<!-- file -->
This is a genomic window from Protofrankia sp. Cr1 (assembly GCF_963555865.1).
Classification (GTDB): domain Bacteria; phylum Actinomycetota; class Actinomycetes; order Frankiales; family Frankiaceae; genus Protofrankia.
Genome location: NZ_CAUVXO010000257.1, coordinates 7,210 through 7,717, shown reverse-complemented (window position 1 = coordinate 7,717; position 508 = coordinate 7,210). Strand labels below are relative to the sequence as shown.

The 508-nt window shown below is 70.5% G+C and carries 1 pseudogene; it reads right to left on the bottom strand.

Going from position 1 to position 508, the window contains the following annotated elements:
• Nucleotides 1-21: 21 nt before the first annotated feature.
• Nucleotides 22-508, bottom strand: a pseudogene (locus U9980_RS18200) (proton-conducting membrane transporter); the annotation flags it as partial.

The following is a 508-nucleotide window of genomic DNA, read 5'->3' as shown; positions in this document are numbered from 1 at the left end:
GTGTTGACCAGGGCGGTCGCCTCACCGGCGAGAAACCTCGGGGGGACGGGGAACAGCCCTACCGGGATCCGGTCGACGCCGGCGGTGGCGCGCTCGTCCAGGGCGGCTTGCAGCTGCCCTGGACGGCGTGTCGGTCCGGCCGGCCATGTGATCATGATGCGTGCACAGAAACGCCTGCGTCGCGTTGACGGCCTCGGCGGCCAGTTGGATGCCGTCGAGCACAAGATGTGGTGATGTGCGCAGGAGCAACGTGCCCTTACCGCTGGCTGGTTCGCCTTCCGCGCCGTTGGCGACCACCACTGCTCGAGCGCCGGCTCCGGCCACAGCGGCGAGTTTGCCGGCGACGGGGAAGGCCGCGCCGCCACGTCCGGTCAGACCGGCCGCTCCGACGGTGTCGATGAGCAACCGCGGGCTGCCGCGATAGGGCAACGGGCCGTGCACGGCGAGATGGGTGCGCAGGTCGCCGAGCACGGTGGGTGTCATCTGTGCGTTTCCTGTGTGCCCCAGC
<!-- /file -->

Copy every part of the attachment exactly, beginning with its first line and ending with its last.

This is a genomic window from Protofrankia sp. Cr1 (assembly GCF_963555865.1).
Classification (GTDB): domain Bacteria; phylum Actinomycetota; class Actinomycetes; order Frankiales; family Frankiaceae; genus Protofrankia.
Genome location: NZ_CAUVXO010000257.1, coordinates 7,210 through 7,717, shown reverse-complemented (window position 1 = coordinate 7,717; position 508 = coordinate 7,210). Strand labels below are relative to the sequence as shown.

The 508-nt window shown below is 70.5% G+C and carries 1 pseudogene; it reads right to left on the bottom strand.

Going from position 1 to position 508, the window contains the following annotated elements:
• Nucleotides 1-21: 21 nt before the first annotated feature.
• Nucleotides 22-508, bottom strand: a pseudogene (locus U9980_RS18200) (proton-conducting membrane transporter); the annotation flags it as partial.

The following is a 508-nucleotide window of genomic DNA, read 5'->3' as shown; positions in this document are numbered from 1 at the left end:
GTGTTGACCAGGGCGGTCGCCTCACCGGCGAGAAACCTCGGGGGGACGGGGAACAGCCCTACCGGGATCCGGTCGACGCCGGCGGTGGCGCGCTCGTCCAGGGCGGCTTGCAGCTGCCCTGGACGGCGTGTCGGTCCGGCCGGCCATGTGATCATGATGCGTGCACAGAAACGCCTGCGTCGCGTTGACGGCCTCGGCGGCCAGTTGGATGCCGTCGAGCACAAGATGTGGTGATGTGCGCAGGAGCAACGTGCCCTTACCGCTGGCTGGTTCGCCTTCCGCGCCGTTGGCGACCACCACTGCTCGAGCGCCGGCTCCGGCCACAGCGGCGAGTTTGCCGGCGACGGGGAAGGCCGCGCCGCCACGTCCGGTCAGACCGGCCGCTCCGACGGTGTCGATGAGCAACCGCGGGCTGCCGCGATAGGGCAACGGGCCGTGCACGGCGAGATGGGTGCGCAGGTCGCCGAGCACGGTGGGTGTCATCTGTGCGTTTCCTGTGTGCCCCAGC